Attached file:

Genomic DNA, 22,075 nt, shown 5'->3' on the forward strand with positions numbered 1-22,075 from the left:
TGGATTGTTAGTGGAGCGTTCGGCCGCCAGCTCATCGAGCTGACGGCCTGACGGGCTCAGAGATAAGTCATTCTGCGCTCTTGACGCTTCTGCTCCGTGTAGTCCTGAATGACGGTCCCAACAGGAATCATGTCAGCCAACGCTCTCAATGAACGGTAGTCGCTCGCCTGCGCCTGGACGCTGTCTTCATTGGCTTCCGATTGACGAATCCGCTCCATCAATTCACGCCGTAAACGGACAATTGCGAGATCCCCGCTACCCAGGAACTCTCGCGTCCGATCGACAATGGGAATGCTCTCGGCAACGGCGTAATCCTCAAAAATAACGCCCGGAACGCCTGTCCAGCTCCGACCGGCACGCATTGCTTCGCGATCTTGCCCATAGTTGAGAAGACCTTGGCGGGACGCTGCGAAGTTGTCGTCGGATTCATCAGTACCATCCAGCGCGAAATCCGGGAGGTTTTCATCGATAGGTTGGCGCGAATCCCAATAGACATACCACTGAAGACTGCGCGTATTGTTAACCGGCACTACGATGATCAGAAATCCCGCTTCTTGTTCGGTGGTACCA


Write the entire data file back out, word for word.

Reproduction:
Genomic DNA, 22,075 nt, shown 5'->3' on the forward strand with positions numbered 1-22,075 from the left:
TGGATTGTTAGTGGAGCGTTCGGCCGCCAGCTCATCGAGCTGACGGCCTGACGGGCTCAGAGATAAGTCATTCTGCGCTCTTGACGCTTCTGCTCCGTGTAGTCCTGAATGACGGTCCCAACAGGAATCATGTCAGCCAACGCTCTCAATGAACGGTAGTCGCTCGCCTGCGCCTGGACGCTGTCTTCATTGGCTTCCGATTGACGAATCCGCTCCATCAATTCACGCCGTAAACGGACAATTGCGAGATCCCCGCTACCCAGGAACTCTCGCGTCCGATCGACAATGGGAATGCTCTCGGCAACGGCGTAATCCTCAAAAATAACGCCCGGAACGCCTGTCCAGCTCCGACCGGCACGCATTGCTTCGCGATCTTGCCCATAGTTGAGAAGACCTTGGCGGGACGCTGCGAAGTTGTCGTCGGATTCATCAGTACCATCCAGCGCGAAATCCGGGAGGTTTTCATCGATAGGTTGGCGCGAATCCCAATAGACATACCACTGAAGACTGCGCGTATTGTTAACCGGCACTACGATGATCAGAAATCCCGCTTCTTGTTCGGTGGTACCA